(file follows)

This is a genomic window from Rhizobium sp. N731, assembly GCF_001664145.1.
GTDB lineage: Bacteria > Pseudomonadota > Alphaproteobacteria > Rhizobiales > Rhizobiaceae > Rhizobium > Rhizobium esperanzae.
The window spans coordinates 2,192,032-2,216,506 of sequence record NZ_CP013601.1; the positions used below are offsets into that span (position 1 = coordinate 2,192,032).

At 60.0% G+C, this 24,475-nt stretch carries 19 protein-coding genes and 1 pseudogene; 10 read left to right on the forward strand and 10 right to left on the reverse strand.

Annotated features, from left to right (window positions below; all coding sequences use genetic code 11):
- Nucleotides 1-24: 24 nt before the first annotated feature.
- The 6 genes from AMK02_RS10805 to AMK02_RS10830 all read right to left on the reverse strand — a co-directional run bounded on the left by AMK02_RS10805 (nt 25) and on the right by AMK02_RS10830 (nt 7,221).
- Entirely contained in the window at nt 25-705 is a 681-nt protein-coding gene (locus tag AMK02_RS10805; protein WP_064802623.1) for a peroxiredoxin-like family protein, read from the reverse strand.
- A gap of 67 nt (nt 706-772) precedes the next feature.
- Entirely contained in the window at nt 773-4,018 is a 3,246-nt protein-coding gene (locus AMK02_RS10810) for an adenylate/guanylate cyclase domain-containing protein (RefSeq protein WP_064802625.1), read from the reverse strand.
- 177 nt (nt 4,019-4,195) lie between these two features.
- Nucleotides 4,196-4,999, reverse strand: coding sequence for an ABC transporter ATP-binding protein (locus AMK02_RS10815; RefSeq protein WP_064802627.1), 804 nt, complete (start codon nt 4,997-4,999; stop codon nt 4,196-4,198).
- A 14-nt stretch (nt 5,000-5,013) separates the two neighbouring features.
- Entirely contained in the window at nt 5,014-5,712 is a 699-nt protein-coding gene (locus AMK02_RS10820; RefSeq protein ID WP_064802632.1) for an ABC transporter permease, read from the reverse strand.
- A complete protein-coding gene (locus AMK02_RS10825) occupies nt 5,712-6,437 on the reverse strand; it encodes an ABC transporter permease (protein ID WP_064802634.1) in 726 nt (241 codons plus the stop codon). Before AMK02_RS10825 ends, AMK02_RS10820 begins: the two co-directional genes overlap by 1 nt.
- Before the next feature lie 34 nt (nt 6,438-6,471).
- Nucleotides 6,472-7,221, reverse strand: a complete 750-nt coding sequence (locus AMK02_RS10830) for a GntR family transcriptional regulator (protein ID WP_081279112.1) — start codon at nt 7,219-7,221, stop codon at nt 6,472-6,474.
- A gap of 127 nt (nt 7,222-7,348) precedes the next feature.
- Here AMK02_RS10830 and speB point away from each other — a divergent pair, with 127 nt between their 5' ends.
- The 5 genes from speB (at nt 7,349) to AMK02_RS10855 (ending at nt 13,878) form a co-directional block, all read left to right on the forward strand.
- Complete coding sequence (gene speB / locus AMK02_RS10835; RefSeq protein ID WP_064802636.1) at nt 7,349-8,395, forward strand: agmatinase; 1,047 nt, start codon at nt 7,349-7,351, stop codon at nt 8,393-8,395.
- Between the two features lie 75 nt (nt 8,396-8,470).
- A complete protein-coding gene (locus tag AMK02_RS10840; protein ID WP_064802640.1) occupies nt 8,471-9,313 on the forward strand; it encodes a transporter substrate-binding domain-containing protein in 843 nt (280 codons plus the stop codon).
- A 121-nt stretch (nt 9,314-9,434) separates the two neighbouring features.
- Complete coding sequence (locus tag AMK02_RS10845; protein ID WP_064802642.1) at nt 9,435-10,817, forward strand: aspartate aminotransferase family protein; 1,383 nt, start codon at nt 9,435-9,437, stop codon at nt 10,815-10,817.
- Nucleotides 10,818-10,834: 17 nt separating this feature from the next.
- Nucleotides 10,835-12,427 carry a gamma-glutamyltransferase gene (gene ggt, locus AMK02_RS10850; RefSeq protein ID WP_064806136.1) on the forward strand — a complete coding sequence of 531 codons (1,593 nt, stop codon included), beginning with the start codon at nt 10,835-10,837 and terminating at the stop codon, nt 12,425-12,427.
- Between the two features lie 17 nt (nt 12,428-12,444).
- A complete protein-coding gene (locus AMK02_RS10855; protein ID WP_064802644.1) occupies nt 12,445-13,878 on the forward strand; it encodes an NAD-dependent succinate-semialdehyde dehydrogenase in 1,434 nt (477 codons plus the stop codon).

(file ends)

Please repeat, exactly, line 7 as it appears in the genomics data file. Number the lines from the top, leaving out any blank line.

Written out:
- The 6 genes from AMK02_RS10805 to AMK02_RS10830 all read right to left on the reverse strand — a co-directional run bounded on the left by AMK02_RS10805 (nt 25) and on the right by AMK02_RS10830 (nt 7,221).